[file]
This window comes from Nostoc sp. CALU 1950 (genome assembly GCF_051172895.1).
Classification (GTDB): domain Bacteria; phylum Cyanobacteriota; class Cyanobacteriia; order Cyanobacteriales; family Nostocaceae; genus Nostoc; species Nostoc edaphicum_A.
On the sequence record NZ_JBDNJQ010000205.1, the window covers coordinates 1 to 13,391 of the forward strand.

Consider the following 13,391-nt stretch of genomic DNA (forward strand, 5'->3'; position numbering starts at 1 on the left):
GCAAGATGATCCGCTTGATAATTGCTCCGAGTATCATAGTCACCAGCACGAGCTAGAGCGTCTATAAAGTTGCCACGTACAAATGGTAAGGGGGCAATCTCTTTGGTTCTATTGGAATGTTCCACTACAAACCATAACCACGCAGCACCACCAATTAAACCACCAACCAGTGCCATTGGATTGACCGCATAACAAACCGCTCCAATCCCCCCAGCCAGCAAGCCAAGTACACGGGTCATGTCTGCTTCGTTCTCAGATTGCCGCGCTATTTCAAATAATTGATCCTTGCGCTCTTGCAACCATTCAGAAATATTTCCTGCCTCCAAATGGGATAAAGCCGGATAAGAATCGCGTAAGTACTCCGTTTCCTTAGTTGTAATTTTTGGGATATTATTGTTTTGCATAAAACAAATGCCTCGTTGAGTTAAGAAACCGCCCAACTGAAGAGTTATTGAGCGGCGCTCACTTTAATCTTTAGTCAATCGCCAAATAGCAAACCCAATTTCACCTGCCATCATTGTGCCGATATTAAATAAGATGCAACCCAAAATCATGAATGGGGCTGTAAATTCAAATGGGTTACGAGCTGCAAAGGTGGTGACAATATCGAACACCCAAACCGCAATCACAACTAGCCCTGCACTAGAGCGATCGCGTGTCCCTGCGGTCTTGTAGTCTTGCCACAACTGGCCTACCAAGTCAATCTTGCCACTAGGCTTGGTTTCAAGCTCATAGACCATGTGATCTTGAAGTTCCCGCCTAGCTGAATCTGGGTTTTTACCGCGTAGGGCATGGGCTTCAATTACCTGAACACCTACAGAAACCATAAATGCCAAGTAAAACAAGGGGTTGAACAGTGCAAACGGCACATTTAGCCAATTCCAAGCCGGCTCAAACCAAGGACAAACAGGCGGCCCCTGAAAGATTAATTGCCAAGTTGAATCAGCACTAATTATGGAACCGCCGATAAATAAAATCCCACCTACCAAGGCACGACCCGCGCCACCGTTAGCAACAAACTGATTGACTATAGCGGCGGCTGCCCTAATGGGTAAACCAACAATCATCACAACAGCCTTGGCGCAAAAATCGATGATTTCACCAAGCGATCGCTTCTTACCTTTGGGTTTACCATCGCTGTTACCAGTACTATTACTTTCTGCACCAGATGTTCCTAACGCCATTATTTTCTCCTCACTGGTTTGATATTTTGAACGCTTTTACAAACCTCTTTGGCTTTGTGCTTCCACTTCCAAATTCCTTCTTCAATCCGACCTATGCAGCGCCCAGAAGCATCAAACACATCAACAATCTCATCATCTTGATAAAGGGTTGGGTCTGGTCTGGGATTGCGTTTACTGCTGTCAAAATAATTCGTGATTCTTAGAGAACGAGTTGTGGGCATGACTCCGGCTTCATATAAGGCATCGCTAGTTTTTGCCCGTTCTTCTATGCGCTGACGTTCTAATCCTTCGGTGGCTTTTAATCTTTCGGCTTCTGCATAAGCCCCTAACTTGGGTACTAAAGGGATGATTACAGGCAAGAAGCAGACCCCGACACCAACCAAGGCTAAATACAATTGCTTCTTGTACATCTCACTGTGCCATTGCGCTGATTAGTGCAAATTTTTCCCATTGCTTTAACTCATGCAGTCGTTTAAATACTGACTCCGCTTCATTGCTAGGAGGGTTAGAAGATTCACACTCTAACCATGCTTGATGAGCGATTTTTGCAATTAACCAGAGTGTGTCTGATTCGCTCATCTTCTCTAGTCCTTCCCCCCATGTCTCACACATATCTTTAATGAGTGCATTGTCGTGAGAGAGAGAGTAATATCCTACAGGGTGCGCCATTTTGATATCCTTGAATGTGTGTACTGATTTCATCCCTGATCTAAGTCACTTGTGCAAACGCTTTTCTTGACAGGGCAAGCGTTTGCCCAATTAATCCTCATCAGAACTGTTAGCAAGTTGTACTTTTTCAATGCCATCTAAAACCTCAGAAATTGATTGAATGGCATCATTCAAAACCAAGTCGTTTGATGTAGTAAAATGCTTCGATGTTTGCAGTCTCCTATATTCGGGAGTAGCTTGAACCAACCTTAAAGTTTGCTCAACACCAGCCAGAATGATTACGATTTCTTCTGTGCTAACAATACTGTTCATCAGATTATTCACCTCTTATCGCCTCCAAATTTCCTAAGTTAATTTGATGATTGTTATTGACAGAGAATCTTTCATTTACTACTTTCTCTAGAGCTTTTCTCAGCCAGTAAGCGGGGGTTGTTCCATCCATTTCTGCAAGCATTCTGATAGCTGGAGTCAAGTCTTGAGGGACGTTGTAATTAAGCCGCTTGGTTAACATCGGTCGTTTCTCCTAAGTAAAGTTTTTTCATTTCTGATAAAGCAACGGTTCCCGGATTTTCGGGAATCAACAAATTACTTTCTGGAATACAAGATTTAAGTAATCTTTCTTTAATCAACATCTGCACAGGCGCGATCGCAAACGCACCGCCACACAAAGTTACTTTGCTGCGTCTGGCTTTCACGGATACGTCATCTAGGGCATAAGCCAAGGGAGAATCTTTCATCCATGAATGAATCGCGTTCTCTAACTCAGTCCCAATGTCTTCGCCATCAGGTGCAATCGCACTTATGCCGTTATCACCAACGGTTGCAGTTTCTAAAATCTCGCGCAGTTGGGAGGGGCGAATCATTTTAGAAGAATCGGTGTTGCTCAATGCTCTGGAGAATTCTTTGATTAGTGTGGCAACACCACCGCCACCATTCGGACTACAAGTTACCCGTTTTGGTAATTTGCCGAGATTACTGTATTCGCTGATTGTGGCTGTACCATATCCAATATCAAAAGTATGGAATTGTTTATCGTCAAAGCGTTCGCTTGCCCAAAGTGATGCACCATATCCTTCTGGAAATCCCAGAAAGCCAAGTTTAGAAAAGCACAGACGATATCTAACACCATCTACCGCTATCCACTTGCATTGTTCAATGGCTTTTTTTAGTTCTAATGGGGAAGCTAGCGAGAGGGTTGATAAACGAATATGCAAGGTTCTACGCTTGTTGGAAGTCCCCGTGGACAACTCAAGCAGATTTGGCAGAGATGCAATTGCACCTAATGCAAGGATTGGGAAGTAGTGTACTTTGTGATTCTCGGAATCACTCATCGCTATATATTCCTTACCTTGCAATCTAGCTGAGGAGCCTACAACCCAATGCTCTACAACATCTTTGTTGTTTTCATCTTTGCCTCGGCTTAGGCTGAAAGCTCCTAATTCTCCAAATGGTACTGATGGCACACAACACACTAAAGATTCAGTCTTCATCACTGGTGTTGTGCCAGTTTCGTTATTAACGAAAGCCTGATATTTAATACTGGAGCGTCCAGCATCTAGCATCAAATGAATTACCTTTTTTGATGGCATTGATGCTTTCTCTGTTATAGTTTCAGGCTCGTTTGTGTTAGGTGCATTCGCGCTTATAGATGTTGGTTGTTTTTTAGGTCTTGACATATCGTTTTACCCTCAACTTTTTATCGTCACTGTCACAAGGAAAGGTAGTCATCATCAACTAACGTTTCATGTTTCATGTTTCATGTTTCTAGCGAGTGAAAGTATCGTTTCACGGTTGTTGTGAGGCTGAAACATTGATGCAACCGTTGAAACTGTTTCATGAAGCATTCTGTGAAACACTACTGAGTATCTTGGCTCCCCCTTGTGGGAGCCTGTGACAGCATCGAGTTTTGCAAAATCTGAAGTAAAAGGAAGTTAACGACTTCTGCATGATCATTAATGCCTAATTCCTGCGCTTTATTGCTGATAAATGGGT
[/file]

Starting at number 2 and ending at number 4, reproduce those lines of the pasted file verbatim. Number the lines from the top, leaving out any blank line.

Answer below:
Classification (GTDB): domain Bacteria; phylum Cyanobacteriota; class Cyanobacteriia; order Cyanobacteriales; family Nostocaceae; genus Nostoc; species Nostoc edaphicum_A.
On the sequence record NZ_JBDNJQ010000205.1, the window covers coordinates 1 to 13,391 of the forward strand.

Consider the following 13,391-nt stretch of genomic DNA (forward strand, 5'->3'; position numbering starts at 1 on the left):